PGA Merchandise show: Shorts, the Olympics and the 75th for Highlands Links

For years I was told by a colleague that I needed to come to the Orlando PGA Merchandise show. I largely ignored him, simply because I didn’t write much about equipment, something that changed over the years. Truthfully, the show remains, for many, a networking event as much as a place to see new equipment. After all, I’d already had the chance to see Ping’s latest when I was in Arizona last month, and was also familiar with everything from Callaway and Titleist. Interestingly, those that might have made the show interesting—Nike, PXG—were no where to be seen.

However, on Monday TaylorMade announced the extension of the M1 family of products, brining a new, less expensive driver to the market (M2) and a new hot 3-wood, as well as irons and a hybrid. Some will see it as TaylorMade adding yet more product to the market, but in some ways it is simplifying their product lineup under the M brand. My perspective? The M1 driver is excellent and highly customizable, but the new M2 driver is $100 less. And with the declining Canadian dollar, that’s a significant difference. Interestingly the company always sells more of the lower-priced product, not something that should startle anyone, but it is about a 60-40 split, according to one TaylorMade exec who I spoke with at the launch.

What appears hot at the show? Callaway’s resurgence seems to be continuing, while Titleist and Ping continue a steady-as-they-go approach. I did get to spend time with Bob Vokey, the maker of those great wedges, which was cool, and interviewed Roger Cleveland of Callaway for a half hour on the evolution of wedges, which was also interesting. At the merch show, the likes of Vokey and Scotty Cameron are treated like rock stars. That means people you’ve never met lean in to listen to your interviews. It is actually not as big a distraction as you’d think, but it is still a little strange.

What’s the talk of the show? Shorts, Rickie’s high tops, and how what millennial want from the game.

Shorts–and who can wear them and why–was a discussion I had with Davide Mattucci, Adidas Golf’s global product director, who seems relatively incredulous that we’re still talking about why PGA Tour pros can’t wear shorts at this stage. Interestingly, Adidas is supplying the Olympic uniforms for the U.S. golf team, so that means Jordan Spieth, a proponent of shorts who has a deal with Under Armour, will be wearing Adidas when he plays on the team.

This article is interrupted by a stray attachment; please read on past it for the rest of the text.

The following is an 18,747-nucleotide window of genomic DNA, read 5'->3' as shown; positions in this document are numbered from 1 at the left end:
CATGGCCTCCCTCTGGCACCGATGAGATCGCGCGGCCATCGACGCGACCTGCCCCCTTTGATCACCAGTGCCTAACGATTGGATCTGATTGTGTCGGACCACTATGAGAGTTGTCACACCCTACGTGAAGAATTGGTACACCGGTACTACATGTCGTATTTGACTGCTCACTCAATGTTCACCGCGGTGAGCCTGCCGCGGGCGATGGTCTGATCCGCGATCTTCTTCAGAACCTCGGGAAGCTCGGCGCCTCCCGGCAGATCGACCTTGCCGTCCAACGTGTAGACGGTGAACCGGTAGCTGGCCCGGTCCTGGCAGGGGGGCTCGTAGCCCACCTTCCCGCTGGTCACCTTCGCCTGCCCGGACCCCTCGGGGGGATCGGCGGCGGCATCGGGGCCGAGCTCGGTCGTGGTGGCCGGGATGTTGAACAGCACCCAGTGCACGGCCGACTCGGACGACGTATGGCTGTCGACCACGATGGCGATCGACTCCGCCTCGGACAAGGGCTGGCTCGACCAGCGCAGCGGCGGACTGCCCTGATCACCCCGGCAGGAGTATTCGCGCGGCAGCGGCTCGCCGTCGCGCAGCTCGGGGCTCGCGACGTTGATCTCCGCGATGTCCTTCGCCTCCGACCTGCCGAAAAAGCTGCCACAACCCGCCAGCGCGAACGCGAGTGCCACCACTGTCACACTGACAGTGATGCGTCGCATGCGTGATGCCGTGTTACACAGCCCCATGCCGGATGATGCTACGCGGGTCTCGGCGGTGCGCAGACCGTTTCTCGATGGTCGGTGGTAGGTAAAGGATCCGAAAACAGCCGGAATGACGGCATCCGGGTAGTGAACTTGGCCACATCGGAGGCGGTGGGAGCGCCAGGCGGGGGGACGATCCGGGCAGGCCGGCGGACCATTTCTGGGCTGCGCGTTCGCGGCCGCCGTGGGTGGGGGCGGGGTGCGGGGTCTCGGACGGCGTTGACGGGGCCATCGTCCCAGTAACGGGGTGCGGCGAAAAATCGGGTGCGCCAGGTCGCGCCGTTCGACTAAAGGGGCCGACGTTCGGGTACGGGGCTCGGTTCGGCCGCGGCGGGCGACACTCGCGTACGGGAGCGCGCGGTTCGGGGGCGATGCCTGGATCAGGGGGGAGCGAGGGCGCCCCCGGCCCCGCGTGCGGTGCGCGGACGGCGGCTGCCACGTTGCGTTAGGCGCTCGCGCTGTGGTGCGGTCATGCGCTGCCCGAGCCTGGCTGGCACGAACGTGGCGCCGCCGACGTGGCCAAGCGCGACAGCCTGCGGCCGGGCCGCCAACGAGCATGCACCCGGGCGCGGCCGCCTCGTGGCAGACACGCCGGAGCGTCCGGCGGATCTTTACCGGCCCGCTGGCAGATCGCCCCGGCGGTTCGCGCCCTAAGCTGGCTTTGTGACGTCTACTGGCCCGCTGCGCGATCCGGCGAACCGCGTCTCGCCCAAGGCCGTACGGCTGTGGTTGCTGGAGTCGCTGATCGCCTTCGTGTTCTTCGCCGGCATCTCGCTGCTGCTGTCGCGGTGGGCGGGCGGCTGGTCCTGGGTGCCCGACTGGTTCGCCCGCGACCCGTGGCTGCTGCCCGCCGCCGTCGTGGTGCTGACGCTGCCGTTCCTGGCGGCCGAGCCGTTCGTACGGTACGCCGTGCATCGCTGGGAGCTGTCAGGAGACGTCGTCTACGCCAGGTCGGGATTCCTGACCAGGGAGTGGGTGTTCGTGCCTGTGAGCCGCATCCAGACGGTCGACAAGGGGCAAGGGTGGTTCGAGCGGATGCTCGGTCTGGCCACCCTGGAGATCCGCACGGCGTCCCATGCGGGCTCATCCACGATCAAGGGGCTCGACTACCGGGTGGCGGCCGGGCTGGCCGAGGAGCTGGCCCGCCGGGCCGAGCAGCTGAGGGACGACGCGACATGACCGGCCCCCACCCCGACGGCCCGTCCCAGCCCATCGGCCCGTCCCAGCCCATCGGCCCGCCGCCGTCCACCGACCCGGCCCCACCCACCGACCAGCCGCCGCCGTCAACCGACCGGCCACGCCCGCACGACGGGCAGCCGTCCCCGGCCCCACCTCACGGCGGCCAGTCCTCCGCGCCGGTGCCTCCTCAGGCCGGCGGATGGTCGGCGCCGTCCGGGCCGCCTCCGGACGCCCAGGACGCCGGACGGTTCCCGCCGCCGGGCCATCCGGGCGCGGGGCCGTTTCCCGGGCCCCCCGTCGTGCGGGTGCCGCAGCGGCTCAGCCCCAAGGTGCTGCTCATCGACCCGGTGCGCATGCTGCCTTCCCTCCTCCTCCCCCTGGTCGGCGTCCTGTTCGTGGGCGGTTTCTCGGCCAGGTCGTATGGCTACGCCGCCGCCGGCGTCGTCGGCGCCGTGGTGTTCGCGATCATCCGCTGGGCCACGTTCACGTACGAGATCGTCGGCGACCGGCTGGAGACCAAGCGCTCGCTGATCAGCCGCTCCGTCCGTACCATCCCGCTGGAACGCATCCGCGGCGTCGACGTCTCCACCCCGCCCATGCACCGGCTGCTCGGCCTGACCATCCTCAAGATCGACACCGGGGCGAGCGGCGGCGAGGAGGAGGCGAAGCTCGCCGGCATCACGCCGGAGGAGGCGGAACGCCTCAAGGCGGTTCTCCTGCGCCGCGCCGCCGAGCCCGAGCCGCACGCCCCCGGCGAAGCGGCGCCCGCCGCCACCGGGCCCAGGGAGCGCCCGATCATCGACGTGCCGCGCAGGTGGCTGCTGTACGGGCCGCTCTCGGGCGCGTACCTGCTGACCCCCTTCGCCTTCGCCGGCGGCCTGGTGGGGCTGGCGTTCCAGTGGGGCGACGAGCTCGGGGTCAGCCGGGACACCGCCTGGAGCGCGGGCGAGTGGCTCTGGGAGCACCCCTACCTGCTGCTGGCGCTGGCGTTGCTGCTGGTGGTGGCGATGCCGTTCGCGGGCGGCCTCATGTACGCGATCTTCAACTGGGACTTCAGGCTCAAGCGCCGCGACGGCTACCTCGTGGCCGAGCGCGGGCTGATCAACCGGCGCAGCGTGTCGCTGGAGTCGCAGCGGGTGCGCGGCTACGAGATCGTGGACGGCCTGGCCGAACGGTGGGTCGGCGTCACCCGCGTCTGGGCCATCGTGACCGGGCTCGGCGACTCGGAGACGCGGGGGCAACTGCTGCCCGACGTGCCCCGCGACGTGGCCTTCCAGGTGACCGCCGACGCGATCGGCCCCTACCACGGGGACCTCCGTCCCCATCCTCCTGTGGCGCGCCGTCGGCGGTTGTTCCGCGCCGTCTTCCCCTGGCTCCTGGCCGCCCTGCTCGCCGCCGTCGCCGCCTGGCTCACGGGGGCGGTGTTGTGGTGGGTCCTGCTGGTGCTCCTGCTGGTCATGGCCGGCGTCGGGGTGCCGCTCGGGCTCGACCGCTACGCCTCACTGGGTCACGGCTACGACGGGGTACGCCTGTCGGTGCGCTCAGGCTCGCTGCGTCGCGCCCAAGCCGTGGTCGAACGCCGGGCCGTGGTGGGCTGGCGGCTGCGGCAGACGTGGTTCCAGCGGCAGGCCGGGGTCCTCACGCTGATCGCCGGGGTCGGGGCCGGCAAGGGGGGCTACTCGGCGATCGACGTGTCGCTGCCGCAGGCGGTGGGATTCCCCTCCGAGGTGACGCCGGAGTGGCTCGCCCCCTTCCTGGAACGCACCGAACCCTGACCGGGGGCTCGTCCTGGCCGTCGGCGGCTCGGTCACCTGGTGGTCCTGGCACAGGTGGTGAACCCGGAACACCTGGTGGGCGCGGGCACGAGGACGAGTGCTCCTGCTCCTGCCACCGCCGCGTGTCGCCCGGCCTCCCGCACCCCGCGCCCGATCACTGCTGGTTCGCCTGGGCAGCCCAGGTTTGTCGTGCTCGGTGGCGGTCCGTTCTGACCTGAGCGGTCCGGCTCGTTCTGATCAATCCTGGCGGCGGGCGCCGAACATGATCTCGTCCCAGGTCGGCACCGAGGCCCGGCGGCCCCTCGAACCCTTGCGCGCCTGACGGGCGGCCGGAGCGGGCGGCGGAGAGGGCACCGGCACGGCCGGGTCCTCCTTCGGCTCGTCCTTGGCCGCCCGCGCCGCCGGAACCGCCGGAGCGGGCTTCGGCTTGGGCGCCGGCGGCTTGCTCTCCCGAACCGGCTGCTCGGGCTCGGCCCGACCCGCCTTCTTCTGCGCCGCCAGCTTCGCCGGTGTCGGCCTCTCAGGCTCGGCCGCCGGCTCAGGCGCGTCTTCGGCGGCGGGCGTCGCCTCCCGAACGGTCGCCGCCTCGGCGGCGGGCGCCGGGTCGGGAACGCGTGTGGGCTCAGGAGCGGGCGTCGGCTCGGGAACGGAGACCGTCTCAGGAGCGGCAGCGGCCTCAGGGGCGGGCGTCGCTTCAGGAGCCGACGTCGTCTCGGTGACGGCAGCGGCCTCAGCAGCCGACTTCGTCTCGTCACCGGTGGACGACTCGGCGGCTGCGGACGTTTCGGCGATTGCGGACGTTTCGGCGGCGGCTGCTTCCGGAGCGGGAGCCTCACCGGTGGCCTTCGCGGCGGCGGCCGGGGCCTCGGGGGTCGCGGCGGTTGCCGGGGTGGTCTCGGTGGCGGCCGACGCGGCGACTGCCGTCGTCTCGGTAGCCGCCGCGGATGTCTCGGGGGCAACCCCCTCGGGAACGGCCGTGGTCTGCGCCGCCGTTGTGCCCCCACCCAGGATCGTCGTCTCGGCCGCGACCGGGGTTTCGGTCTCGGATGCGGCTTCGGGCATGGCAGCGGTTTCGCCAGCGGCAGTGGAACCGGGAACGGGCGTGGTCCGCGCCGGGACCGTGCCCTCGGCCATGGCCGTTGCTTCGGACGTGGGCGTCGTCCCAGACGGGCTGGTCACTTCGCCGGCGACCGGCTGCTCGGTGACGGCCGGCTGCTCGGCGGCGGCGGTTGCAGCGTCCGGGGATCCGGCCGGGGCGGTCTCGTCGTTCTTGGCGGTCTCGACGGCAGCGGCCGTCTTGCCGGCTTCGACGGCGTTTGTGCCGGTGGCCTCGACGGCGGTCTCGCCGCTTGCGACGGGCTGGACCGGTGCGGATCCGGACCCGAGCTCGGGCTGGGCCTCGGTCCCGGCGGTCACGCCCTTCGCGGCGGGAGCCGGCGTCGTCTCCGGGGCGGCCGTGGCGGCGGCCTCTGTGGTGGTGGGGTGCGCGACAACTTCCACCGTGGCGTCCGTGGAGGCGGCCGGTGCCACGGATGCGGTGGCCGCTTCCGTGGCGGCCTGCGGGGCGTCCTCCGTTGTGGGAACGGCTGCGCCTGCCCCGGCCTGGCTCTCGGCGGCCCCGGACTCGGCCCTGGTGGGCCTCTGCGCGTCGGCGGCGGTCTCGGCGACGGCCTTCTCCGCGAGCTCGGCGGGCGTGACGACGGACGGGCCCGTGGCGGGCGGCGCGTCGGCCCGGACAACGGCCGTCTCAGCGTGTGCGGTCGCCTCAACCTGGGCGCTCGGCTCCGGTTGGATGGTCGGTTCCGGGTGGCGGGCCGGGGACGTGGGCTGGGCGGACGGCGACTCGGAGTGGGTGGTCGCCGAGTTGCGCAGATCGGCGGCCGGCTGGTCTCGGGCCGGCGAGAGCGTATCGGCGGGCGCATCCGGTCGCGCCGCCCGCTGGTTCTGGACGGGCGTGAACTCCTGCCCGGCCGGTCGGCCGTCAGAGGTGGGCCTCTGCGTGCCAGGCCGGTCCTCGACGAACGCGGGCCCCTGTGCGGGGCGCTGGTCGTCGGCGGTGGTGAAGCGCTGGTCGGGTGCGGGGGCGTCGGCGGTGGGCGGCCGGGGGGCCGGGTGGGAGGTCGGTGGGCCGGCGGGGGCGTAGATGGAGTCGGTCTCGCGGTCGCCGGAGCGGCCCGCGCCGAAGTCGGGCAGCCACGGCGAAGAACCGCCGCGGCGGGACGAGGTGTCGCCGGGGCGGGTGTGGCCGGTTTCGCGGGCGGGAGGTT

While August temps in Rio are actually relatively moderate, golfers won’t be allowed to wear shorts, which strikes me as strange. Shoes are considered part of their athletic wear, so Spieth, for instance, will still wear his UA shoes, but not their clothes, and definitely not shorts. Last night, while talking with Alex Miceli from Golfweek, the discussion about shorts came up. Largely the crew at the table seemed to think it is time for golf to get on with things–if you want to be treated like a sport, you need to act like one. And that includes wearing shorts when it is appropriate.

Mattucci made a point I thought was bang on: a golfer who looks sloppy in shorts, likely also looks sloppy in pants. Anyway, I consider the debate over pro golfers wearing shorts to be old-fashioned and slightly ridiculous.


Signature par-3 3rd hole at Highlands Links

Signature par-3 3rd hole at Highlands Links

Last night Golf Cape Breton hosted a dinner last night for writers, that included former RIM Co-CEO Jim Balsillie. Balsillie’s group, GolfNorth, acquired a long lease on the historic Highlands Links last year. I knew Balsillie well when I reported for the National Post, but that was a decade ago, and I hadn’t seen him in years.

GolfNorth largely owns mid-priced daily fee courses in Ontario; Highlands is its biggest bet yet, and Balsillie is pumping millions into the resort, reworking rooms, continuing to remove trees from the course, and allowing GM Graham Hudson to work unencumbered by the federal government, who ran the course for years and basically led to its decline.

Balsillie told the room, quite honestly I thought, that he wanted to know what we wanted for Highlands. I told him the course needs a real superintendent (it, shockingly, hasn’t had one for years) and that it was a shame it lost its top 100 ranking, which in golf terms is like a Michelin Star is to a restaurant.

“We can get that back,” Balsillie said. That’s a tough one, but I appreciate that he seems genuinely interested in bringing the resort back to some semblance of its former self.

Highlands Links has deserved better for years—it finally seems to be getting it.


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Robert Thompson

A bestselling author and award-winning columnist, Robert Thompson has been writing about business and sports, and particularly golf, for almost two decades. His reporting and commentary on golf has appeared in Golf Magazine, the Globe and Mail, T&L Golf and many other media outlets. Currently Robert is a columnist with Global Golf Post, golf analyst for Global News and Shaw Communications, and Senior Writer to ScoreGolf. The Going for the Green blog was launched in 2004.

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